Tag Archives: edwardian paintings

Ten Edwardian Paintings at the Yale Center for British Art

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Spencer Gore, Ballet Scene from ‘On the Sands’, 1910, Yale Center for British Art

The Yale Center for British Art – the largest collection of British art outside the UK – reopened this week after a sixteen-month building conservation project. The re-installation of the collection tells the story of British art from the sixteenth century to the present day, while a special exhibition focuses on the collection of the late Rhoda Pritzker, who purchased a wide range of twentieth-century paintings and sculpture. Several works from the long Edwardian era can currently be seen in the galleries, including the ten images listed below:

  1. Spencer Gore, Ballet Scene from ‘On the Sands’, 1910
  2. Walter Sickert, Carolina dell’Acqua, 1903-4
  3. Duncan Grant, Vanessa Bell at her Easel, 1914
  4. Augustus John, Dorelia in the Garden at Alderney Manor, Dorset, c.1911
  5. Roger Fry, The Artist’s Garden at Durbins, Guildford, c.1915
  6. Alfred Munnings, Gypsy Life — The Hop Pickers, 1913
  7. Frank Brangwyn, Departure of the Bucintoro, 1910
  8. Charles Ginner, Design for Tiger Hunting Mural in the Cabaret Theatre Club, 1912
  9. Gwen John, Study of a Nun, Seated at a Table, c.1915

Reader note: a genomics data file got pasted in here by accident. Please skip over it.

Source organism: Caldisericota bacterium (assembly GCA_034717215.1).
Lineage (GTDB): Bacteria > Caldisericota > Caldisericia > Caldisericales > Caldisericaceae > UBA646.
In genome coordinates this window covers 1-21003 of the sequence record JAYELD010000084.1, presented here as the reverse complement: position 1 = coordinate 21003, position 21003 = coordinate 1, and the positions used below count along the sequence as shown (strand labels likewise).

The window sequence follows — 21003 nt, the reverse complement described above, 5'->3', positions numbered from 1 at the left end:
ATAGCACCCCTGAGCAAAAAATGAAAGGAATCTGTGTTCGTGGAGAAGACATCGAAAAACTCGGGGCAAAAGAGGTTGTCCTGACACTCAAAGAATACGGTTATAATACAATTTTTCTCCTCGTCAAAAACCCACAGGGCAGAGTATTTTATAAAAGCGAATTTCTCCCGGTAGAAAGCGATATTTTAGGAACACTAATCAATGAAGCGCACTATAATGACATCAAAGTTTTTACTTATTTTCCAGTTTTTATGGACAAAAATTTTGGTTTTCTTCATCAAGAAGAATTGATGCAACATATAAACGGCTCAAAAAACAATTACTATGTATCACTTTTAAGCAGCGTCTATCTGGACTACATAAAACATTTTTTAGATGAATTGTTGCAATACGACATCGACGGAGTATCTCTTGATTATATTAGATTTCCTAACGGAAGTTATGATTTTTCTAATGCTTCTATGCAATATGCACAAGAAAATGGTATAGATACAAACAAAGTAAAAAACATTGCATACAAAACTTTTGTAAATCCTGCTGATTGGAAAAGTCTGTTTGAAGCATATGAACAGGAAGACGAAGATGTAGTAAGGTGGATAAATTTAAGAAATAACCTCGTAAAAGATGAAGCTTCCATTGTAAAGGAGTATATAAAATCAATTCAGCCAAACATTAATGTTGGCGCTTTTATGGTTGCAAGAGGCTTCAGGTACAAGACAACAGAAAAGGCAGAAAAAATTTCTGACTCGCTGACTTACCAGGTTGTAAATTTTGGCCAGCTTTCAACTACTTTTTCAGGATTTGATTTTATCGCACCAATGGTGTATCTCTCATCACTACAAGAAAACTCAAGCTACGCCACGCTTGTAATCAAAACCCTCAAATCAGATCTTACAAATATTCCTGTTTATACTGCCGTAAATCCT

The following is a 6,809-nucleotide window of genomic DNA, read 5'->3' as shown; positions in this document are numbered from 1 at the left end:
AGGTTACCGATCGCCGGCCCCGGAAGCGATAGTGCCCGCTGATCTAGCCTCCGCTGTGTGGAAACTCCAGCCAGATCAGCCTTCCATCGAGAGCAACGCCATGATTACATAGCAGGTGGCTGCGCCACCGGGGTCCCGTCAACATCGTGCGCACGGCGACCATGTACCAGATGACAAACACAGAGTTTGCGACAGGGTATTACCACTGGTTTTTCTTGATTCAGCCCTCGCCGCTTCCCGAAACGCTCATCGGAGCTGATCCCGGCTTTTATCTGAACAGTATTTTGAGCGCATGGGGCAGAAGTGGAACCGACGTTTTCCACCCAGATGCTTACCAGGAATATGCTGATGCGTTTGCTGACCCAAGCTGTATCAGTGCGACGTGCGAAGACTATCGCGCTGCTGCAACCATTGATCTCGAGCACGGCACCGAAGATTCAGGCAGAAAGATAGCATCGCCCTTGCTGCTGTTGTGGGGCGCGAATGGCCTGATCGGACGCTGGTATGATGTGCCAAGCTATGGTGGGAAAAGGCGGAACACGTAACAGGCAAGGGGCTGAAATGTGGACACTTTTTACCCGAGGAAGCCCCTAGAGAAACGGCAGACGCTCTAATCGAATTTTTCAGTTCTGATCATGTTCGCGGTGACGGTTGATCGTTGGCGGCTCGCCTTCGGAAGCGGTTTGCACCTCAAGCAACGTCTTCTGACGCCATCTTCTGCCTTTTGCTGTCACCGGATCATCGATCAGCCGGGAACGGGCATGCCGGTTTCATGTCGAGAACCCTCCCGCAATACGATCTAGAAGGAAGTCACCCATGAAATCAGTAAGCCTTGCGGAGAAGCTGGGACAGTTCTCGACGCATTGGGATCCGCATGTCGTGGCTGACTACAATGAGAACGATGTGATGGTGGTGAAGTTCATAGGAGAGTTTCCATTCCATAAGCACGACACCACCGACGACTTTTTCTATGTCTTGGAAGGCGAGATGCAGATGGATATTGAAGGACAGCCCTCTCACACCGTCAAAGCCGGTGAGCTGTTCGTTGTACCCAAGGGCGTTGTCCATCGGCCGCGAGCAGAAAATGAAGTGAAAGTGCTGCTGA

10. Spencer Gore, Cambrian Road, Richmond, 1914

 

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Ten Edwardian Paintings from the Bristol Museum and Art Gallery

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The Bristol Museum and Art Gallery, rather like Bradford’s Cartwright Hall Gallery, is very much a product of the Edwardian Era. Designed by Frederick Wills and funded by the tobacco magnate Sir William Wills, building started in 1901 and was completed in 1906. The gallery’s Edwardian origins are currently brought to the fore by the display of two major paintings in the foyer: Ernest Board’s historical re-enactment of Italian explorer John Cabot’s departure from Bristol in the fifteenth century (painted in 1906), and Roderick MacKenzie’s monumental depiction of the 1903 Delhi Durbar. A selection of Victorian and Edwardian paintings (including Talmage’s Mackerel Shawl) are currently on display elsewhere in the gallery. Continue reading